Home Emergency Management News EDM Thursday Briefing: Fort McMurray Wildfire, D.C. Credit Card Debt, USGS Flooding App

EDM Thursday Briefing: Fort McMurray Wildfire, D.C. Credit Card Debt, USGS Flooding App

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Emergency and disaster management briefing for May 5, 2016: A wildfire in western Canada continues to burn and expand, Washington, D.C. struggles to pay off debt from this winter's snow removal payments, the USGS releases a new flooding app, and researchers think they found a way to slow the spread of Zika virus.

  1. The massive wildfire in Fort McMurray in western Canada has forced more than 88,000 people to flee the oil city. The fire burned down 1,600 structures, and now the city's airport and regions south of the city are at risk. More than 250 firefighters, helicopters and air tankers are battling the fire, which is now extended to nearly 25,000 acres. No injuries or fatalities have been reported as of yet.
  2. In just one snowstorm this January, Washington, D.C. spent $55 million on snow removal. That amount is more than it cost the city to get rid of snow in the past seven years combined. Officials ended up charging almost half the expenses on city credit cards, which has created a big debt problem that has left officials scrambling to find ways to pay off the enormous debt.
  3. Last month, when the state of Texas was battling through some dangerous floods, the USGS launched a new smart phone tool that brought forth a helpful suite of information to help state residents through the tough times. The new app provides comprehensive weather and climate data all in one place, pulling data from more than 750 real-time observation stations in Texas, and from multiple outside sources like the National Weather Service (NWS).
  4. Researchers recently confirmed that a bacteria known as Wolbachia could help to slow the spread of Zika virus. Scientists say that releasing Wolbachia-infected mosquitoes into the wild could drastically decelerate the spread of the virus, as mosquitoes infected with Wolbachia often become shielded from a variety of competing infections. The bacteria is then passed to offspring, and some strains even make it impossible for an infected male to reproduce with an uninfected female.
  5. "This was a man-made disaster ... this was avoidable, this was preventable," President Barack Obama told a crowd in Flint, MI yesterday. President Obama, visiting the city for the first time since the drinking water crisis struck months ago, assured Flint residents that federal response teams are working hard to make water safe in the city once again. The EPA recently concluded that Flint water, with the use of filter, is now safe for everyone except children under six and pregnant women.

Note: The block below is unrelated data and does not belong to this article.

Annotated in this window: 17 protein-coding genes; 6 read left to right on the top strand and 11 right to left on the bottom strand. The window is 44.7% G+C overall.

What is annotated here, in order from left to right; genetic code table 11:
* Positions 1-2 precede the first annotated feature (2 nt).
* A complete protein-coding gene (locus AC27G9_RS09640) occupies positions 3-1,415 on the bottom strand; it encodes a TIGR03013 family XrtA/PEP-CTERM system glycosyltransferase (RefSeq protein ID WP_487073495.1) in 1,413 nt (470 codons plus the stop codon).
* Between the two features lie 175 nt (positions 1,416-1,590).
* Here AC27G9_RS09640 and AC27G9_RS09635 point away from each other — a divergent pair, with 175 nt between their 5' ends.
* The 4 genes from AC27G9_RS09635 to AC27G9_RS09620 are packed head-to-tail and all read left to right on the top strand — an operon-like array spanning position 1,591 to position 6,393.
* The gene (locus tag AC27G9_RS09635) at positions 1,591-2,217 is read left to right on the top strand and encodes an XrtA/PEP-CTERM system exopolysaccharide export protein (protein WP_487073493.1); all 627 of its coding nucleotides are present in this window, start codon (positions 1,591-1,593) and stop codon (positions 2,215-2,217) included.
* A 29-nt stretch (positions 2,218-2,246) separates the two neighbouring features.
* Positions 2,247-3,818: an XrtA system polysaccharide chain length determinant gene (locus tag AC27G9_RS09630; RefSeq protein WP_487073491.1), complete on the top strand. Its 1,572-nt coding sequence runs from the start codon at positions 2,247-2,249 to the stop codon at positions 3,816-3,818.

6. Earlier this week, the city of Newburgh, NY declared a state of emergency after discovering a dangerous chemical -- Perfluorooctane sulfonate, or PFOS -- in city drinking water. Yesterday, the city manager rescinded the state of emergency after officials changed the water supply and took other steps to make the water safe once again.
  7. Florida currently leads all U.S. states in the number of confirmed Zika cases with 102. With Florida health officials confirming three new cases in the state on Tuesday, Senator Bill Nelson urged Congress to fund a $1.9 billion emergency appropriationthat was requested by President Barack Obama to fund the fight against the virus. The legislation that would allow the funding remains stalled in Congress.
  8. The town of Pueblo, CO conducted a large emergency preparedness exercise yesterday. As part of The Chemical Stockpile Emergency Preparedness Program, nearly 2,000 people participated in drills that emulated a chemical incident and a hazardous materials emergency. The list of participating groups included the American Red Cross, Center for Disabilities, Colorado Division of Homeland Security and Emergency Management, Pueblo City Schools, Pueblo City Transit, and many more.
  9. A manhunt is underway in New Jersey after a man convicted of manslaughter escaped a New Jersey state correctional facility on Tuesday. Arthur Buckel, escaped from the Bayside State Prison just weeks before being eligible for parole. Schools that were locked down due to the escape will be reopened today with an increased police presence.

Matt Mills Matt Mills has been involved in various aspects of online media, both on the editorial side and on the technology side, for more than 16 years. He holds a Master's Degree in Journalism from Northwestern University's Medill School of Journalism, and is currently involved in multiple projects focused on innovation journalism.